The Digitised Manuscripts web pages give access to fully digitised manuscripts held at the British Library, with their descriptions. Full searching capabilities. You can also browse by manuscript, author, scribe, or title.
Offers access to 30,000 images from various medieval books and selected exhibition items. Also includes the facility to "turn the pages" of many important works, including the Magna Carta and Leonardo da Vinci's notebooks.
An searchable interdisciplinary collection of materials for the study of patterns of gender around the ancient Mediterranean. Contains essays, a bibliography indexed by topic, 30,000+ images, and a selection of scholarly essays.
A multi-lingual online collection of millions of digital items, Europeana includes treasures from European museums, libraries, archives, and multi-media collections. Among the institutions represented are the British Library, the Louvre, and the Rijksmuseum.
A set of collections of public domain and copy-permitted historical texts, maps, and articles on a wide variety of historical areas. Organized by geographical area and time period, the site includes links to primary sources from not only the Western world, but Africa and the Islamic and Eastern world as well.
A collection of 441 works of mainly Greco-Roman literature by 59 different authors (all in English translation). Includes a search feature as well as user-driven commentary and "reader's choice" websites.
This internet collection contains works from the Classic period, as well as collections of Germanic, Arabic, Renaissance and, 19th Century American works. The Art and Archeology Artifact Browser provides access to 1305 coins, 1909 vases, 2003 sculptures, 179 sites, 140 gems, and 424 buildings. Each entry has a description of the object and its context; most have images.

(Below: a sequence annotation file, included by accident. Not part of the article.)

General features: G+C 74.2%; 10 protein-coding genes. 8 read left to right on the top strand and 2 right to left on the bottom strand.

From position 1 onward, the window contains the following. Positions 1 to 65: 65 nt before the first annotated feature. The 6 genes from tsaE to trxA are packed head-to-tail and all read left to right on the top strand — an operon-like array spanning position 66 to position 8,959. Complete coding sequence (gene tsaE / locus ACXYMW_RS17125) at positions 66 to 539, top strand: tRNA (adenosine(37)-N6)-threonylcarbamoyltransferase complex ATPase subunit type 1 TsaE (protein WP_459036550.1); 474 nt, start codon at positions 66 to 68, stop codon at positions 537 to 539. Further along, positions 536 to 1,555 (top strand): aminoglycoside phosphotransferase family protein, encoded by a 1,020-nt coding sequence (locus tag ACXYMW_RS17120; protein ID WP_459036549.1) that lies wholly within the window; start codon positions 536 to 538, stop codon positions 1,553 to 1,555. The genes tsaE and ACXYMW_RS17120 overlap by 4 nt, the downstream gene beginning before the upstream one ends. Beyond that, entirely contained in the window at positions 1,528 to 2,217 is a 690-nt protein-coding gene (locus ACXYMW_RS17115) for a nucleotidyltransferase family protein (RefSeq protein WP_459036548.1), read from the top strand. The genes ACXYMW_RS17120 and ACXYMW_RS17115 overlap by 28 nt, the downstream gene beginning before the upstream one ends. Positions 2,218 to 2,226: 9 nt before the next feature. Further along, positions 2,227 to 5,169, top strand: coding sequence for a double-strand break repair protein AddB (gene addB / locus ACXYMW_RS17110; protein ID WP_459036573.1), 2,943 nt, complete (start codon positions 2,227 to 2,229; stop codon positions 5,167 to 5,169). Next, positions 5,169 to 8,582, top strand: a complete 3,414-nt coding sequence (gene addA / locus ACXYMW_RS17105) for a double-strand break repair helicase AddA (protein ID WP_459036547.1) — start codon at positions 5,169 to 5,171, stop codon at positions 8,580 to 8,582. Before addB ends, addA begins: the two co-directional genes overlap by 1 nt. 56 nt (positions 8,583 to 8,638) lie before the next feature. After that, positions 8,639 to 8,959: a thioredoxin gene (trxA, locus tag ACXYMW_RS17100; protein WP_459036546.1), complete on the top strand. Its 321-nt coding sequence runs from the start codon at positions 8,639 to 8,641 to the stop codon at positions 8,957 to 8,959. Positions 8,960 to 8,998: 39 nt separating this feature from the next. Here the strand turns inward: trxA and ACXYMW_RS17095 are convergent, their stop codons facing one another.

A project of the Library of Congress, UNESCO, and various institutions from around the world, this site provides digital access to rare and unique documents from a wide variety of cultures. Formats included are books, journals, manuscripts, maps, prints and photographs, films, and sound recordings.
Evaluating Web Information
When looking at a website, evaluate it using criteria such as:
Purpose & Audience
Who is the site designed for?
Is the site scholarly or popular?
Are there advertisements on the site?
What is the overall purpose of the site?
Authority & Credibility
Can the author of the site be identified?
What are the author's qualifications?
Is the site affiliated with a particular organization?
What is the domain of the site (.edu, .gov, .org, .com)?
Do you think the author has expertise on the subject?
Accuracy & Reliability
Does the site appear to be well-researched?
Are there references to the sources of informations supporting the site's statements or viewpoints?
Does the site include grammatical, spelling, or typographical errors?
How does the site compare to library resources available on the topic?
Currency & Timeliness
When was this information published?
Does the page indicate when it was most recently updated?
Are there dead links on the page?
Objectivity or Bias
Does the site present many opinions or just one?
Can you tell if the site presents mostly opinions or facts?
Can you identify any bias in the information presented?
Is the site sponsored by a company or organization?
If there are advertisements, are they easy to distinguish from the informational content?
Structure & Navigation
Is the site well organized?
Is it easy to navigate between different pages on the site?
Does the site offer a search box?
Finally, ask yourself these questions:
Is this site a reliable, well-documented information source provided by a reputable author or organization?
Would this be a good source of information for my assignment?